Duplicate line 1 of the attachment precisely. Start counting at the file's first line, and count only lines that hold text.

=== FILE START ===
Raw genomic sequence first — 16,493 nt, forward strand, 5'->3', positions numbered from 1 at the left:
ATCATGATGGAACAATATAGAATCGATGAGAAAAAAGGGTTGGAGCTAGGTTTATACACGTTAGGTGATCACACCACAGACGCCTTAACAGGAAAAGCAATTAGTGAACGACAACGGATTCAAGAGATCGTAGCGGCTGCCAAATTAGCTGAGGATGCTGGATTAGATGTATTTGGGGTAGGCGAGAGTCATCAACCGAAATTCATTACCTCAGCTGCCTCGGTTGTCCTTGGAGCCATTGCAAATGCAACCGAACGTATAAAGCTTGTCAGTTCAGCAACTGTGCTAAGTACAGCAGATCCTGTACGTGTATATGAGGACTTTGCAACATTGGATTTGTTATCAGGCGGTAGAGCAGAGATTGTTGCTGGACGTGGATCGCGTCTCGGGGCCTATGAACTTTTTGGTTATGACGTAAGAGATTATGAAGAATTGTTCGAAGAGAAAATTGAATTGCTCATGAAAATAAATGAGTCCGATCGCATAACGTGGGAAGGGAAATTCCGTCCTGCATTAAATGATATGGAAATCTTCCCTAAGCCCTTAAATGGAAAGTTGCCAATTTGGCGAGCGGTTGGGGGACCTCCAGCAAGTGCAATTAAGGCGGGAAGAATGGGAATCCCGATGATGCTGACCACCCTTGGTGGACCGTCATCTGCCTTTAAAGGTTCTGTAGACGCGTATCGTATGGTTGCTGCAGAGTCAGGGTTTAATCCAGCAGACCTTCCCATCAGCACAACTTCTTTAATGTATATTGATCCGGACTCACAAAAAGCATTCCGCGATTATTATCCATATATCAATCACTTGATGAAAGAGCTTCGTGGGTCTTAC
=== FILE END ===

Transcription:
Raw genomic sequence first — 16,493 nt, forward strand, 5'->3', positions numbered from 1 at the left: